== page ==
by Jay Fields
If you’ve been practicing yoga for a while, you’ve probably come to discover that it doesn’t make your life any less intense. In fact, practicing yoga increases your capacity to be present to what you’re experiencing, and thus you feel more. And since life throws you all kinds of experiences, feeling more doesn’t necessarily lend itself to the vision of peacefulness and balance you may have imagined yoga would create in your life.
But giving yourself permission to feel more does give you the ability to be more connected to the life that you are living, and to the people with whom you share your life—a prospect that is perhaps equally desirable as it is unsettling.
If you’re anything like me, there are people with whom you learned, perhaps many years ago, that it’s not safe to feel what you feel around them—they’ll make fun of you, they’ll ignore you, they’ll lash out at you or in some way hurt you when you’re most vulnerable.
My grandmother was one of these people for me. When I was a young girl we were quite close, as she would baby sit me while my mom slept during the day because she worked nights as a nurse. But as I got older my grandma’s patterns of being emotionally closed, hurtful and manipulative, especially to the women in my family, started to appear. I closed my heart to her. I became polite around her, and guarded.
When she fell and broke her femur at nearly 90 years old, I knew immediately that I needed to fly back east and try to break my defensive pattern with her before she died. After all these years of practicing yoga I felt like I might be able to do this—to stay open and undefended and allow myself to feel what I felt without anything about her, the situation or the past needing to be different.
However, it wasn’t until the last hour that I was there caring for my grandma that I moved past my emotional shut down. I was alone with my grandma during a rare moment when she was calm, conscious and recognized who I was. Aware that this was the last time I would see her, I finally just let go and wept. I didn’t care if she ignored me or snapped at me to stop, I just couldn’t not feel any longer.
To my amazement, she took my hands and pulled me onto her chest. Without saying a word she stroked my hair and patted my back as I cried. I stayed crying on her chest long after she had fallen to sleep.
Never in a million years would I have imagined that my grandma and I would have shared a moment like that, vulnerably meeting each other in the reality of the present moment and the fullness of our emotions without trying to change or control anything.
I’m struck at how hardly any of us know how to do this: how to simply feel what we feel without trying to manage, contain or control the external situation or our internal response. Most of us did not come from families that modeled this, and we certainly don’t live in a culture that fosters it. Like my grandma, we’re doing the best we can.
I completely understood when two of my mentoring clients said this week, “I feel like I can’t breathe!” Trying so desperately to control the triggering external circumstances in their lives and to resist their powerful emotional responses, they were panicking. It was as if they were flailing in an ocean of their own emotion, not able to make it to the surface, and quickly running out of air.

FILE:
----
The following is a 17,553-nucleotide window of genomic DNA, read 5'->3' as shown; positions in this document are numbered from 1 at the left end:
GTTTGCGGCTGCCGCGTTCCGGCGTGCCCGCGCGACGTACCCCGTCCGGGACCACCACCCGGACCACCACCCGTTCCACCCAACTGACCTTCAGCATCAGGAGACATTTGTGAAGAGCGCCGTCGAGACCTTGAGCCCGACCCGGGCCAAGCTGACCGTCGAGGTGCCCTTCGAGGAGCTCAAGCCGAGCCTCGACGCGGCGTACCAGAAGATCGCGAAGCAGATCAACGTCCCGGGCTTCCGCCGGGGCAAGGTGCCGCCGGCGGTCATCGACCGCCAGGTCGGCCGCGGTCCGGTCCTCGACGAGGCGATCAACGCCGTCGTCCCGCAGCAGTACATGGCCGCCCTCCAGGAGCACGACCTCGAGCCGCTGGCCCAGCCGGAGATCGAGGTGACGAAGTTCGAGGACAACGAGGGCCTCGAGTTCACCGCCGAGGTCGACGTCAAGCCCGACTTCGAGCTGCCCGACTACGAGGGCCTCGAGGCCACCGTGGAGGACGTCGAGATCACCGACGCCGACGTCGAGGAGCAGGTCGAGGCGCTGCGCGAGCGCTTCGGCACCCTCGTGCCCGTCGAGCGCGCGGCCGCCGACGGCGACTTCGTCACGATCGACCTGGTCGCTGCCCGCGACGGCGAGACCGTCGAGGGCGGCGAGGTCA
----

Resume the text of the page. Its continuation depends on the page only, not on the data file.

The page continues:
But the point of conscious living isn’t to get to the surface. The point is to be able to relax under the surface of our experience.
The other evening a friend showed me video that he took while snorkeling in Hawaii. I could hear the waves pushing up against the rocks above, but underneath the water…aaaaahhhh…that sense of timelessness, effortlessness and pure presence. Even watching it on a computer my body relaxed.
It’s as if practices like yoga and other body-based modalities that increase our capacity to feel our physical and emotional body are metaphorically about learning how to snorkel: we learn how to exist on that thin plane between worlds. Having spent so much time trying to keep our heads above water, we now find that we have the resources to breathe and to open ourselves to experiencing the marvels and mysteries of what’s below the surface. And not merely as a spectator, but immersed, engaged and fully a part of the experience.
And so I encourage you: practice giving what you’re feeling more space. Start with feeling your physical body in a yoga posture and then what you feel on the emotional level will reveal itself to you. When it does, give yourself permission to feel what you feel.
That doesn’t mean that you have to break out in sobs or scream in a fit of rage right there in class, but that you simply allow the tide of the emotion to move through you, be fluid. Given space, sometimes the feeling recedes naturally. Sometimes, however, it requires a good cry in your pillow when you get home, or some solid punches on a punching bag at the gym. Dare to see that as part of your practice, too.
As you make more space for what you feel whether on your mat or off, know that you are becoming integrated. You are becoming more yourself. And not just that, you are creating a new emotional inheritance for your family.
Jay Fields is a yoga teacher and writer with over 14 years of experience teaching nationally and internationally. With an undergraduate degree in Kinesiology and a master’s degree in Transformative Education, her approach to yoga is as intelligent as it is relational.
For more information on Jay’s book and the corresponding teleseries beginning September 15, please visit www.graceandgrityoga.com.
(FYI: free ‘Evolve Your Teaching’ call today, September 5 at 8pm eastern, 5pm pacific. more info here)
- Book Excerpt: ‘Teaching People, Not Poses’ by Jay Fields
- What They Don’t Tell You Before You Sign Up for Yoga Teacher Training